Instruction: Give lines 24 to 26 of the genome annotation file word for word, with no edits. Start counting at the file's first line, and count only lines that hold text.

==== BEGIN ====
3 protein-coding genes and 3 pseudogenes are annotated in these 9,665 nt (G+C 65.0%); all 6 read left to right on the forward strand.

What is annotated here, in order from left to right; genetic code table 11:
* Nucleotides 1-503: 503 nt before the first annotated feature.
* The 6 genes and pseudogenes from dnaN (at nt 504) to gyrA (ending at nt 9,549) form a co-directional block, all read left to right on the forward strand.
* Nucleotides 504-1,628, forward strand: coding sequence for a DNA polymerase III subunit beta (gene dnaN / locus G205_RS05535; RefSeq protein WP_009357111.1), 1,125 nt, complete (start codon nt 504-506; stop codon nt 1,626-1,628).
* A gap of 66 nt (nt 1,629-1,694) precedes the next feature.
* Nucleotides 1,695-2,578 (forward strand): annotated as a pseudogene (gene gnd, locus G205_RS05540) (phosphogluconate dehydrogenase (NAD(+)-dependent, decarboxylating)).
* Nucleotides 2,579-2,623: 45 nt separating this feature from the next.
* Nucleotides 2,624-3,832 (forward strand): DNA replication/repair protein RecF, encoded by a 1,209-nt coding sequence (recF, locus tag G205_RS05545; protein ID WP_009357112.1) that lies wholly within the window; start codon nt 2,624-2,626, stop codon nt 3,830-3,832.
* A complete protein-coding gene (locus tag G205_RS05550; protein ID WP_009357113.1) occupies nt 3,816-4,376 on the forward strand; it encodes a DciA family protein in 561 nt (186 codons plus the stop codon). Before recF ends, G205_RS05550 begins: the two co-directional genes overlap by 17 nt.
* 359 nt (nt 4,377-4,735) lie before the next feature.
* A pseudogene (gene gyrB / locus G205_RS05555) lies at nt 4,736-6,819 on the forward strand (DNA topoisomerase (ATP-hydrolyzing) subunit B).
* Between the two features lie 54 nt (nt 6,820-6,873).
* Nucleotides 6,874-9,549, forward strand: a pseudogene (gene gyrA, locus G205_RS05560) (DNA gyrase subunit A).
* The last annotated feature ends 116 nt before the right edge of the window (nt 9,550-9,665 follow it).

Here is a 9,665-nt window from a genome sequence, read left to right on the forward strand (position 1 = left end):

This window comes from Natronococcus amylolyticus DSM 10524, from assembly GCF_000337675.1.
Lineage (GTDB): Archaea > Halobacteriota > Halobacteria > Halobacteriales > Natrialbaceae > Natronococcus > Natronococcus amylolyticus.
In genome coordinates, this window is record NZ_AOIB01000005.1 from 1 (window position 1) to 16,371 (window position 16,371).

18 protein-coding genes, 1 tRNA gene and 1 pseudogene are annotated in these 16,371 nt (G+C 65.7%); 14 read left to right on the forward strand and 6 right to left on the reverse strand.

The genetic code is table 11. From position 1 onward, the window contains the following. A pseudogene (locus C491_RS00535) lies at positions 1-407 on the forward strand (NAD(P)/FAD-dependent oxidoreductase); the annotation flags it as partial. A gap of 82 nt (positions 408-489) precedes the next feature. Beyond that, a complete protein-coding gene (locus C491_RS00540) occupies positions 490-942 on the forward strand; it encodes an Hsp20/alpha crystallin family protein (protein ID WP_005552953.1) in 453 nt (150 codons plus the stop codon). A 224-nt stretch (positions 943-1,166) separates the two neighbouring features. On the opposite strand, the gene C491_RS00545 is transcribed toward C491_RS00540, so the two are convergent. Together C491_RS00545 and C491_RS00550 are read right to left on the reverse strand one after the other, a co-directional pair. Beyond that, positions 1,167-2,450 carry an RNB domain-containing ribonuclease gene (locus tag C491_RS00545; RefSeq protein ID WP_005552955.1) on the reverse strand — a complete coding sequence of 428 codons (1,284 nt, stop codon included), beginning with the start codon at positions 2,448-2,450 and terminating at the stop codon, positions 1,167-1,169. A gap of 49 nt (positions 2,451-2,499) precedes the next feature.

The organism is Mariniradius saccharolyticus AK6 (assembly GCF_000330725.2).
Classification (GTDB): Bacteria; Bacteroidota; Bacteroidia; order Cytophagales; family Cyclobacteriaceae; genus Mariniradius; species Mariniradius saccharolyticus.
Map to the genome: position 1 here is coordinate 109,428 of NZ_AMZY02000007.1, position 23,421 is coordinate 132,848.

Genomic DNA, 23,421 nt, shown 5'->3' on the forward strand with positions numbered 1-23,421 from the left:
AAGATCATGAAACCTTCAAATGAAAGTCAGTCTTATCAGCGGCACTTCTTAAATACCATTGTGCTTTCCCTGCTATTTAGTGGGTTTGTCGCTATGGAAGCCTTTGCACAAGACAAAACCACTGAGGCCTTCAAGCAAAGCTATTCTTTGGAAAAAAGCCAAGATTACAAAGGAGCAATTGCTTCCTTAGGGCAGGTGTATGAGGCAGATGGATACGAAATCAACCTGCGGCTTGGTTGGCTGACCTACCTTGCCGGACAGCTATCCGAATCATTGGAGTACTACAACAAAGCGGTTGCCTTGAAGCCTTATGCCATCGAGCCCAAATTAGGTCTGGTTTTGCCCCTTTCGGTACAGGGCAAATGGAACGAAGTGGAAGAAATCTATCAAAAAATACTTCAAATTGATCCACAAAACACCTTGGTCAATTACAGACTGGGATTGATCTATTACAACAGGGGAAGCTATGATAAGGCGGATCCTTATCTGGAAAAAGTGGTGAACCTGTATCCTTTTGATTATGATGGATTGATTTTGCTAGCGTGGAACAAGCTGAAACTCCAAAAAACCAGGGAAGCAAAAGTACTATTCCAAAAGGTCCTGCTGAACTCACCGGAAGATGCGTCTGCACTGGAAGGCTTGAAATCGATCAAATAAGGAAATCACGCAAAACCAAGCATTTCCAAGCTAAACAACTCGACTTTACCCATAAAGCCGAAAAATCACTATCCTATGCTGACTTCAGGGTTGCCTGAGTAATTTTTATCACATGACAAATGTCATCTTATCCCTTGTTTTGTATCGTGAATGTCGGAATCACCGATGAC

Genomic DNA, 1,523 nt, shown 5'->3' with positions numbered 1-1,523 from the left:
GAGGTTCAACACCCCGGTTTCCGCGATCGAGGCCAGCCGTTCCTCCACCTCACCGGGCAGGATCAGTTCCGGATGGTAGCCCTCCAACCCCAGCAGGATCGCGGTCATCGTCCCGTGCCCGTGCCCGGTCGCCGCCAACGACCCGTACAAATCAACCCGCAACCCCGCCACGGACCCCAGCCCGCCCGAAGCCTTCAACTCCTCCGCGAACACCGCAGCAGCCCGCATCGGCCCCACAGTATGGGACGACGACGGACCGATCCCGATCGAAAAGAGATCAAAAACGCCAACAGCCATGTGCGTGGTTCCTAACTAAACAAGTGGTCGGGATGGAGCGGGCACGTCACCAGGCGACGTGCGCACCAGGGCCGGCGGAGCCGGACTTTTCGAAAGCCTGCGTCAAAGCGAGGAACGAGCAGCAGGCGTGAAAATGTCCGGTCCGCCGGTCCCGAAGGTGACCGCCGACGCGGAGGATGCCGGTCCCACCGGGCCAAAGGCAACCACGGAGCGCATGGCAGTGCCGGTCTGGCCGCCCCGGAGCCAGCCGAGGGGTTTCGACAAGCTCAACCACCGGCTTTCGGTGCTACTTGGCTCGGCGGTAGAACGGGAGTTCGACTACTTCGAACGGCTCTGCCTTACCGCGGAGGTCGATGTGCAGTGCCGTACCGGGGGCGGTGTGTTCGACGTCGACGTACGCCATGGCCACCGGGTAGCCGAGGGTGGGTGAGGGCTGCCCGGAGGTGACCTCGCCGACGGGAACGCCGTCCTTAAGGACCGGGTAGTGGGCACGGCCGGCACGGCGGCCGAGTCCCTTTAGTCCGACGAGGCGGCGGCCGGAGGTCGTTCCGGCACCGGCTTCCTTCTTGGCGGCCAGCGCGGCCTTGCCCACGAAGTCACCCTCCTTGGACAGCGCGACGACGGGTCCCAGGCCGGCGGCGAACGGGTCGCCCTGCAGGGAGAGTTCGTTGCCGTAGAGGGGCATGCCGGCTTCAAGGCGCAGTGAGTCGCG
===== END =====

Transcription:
Map to the genome: position 1 here is coordinate 109,428 of NZ_AMZY02000007.1, position 23,421 is coordinate 132,848.

Genomic DNA, 23,421 nt, shown 5'->3' on the forward strand with positions numbered 1-23,421 from the left:
AAGATCATGAAACCTTCAAATGAAAGTCAGTCTTATCAGCGGCACTTCTTAAATACCATTGTGCTTTCCCTGCTATTTAGTGGGTTTGTCGCTATGGAAGCCTTTGCACAAGACAAAACCACTGAGGCCTTCAAGCAAAGCTATTCTTTGGAAAAAAGCCAAGATTACAAAGGAGCAATTGCTTCCTTAGGGCAGGTGTATGAGGCAGATGGATACGAAATCAACCTGCGGCTTGGTTGGCTGACCTACCTTGCCGGACAGCTATCCGAATCATTGGAGTACTACAACAAAGCGGTTGCCTTGAAGCCTTATGCCATCGAGCCCAAATTAGGTCTGGTTTTGCCCCTTTCGGTACAGGGCAAATGGAACGAAGTGGAAGAAATCTATCAAAAAATACTTCAAATTGATCCACAAAACACCTTGGTCAATTACAGACTGGGATTGATCTATTACAACAGGGGAAGCTATGATAAGGCGGATCCTTATCTGGAAAAAGTGGTGAACCTGTATCCTTTTGATTATGATGGATTGATTTTGCTAGCGTGGAACAAGCTGAAACTCCAAAAAACCAGGGAAGCAAAAGTACTATTCCAAAAGGTCCTGCTGAACTCACCGGAAGATGCGTCTGCACTGGAAGGCTTGAAATCGATCAAATAAGGAAATCACGCAAAACCAAGCATTTCCAAGCTAAACAACTCGACTTTACCCATAAAGCCGAAAAATCACTATCCTATGCTGACTTCAGGGTTGCCTGAGTAATTTTTATCACATGACAAATGTCATCTTATCCCTTGTTTTGTATCGTGAATGTCGGAATCACCGATGAC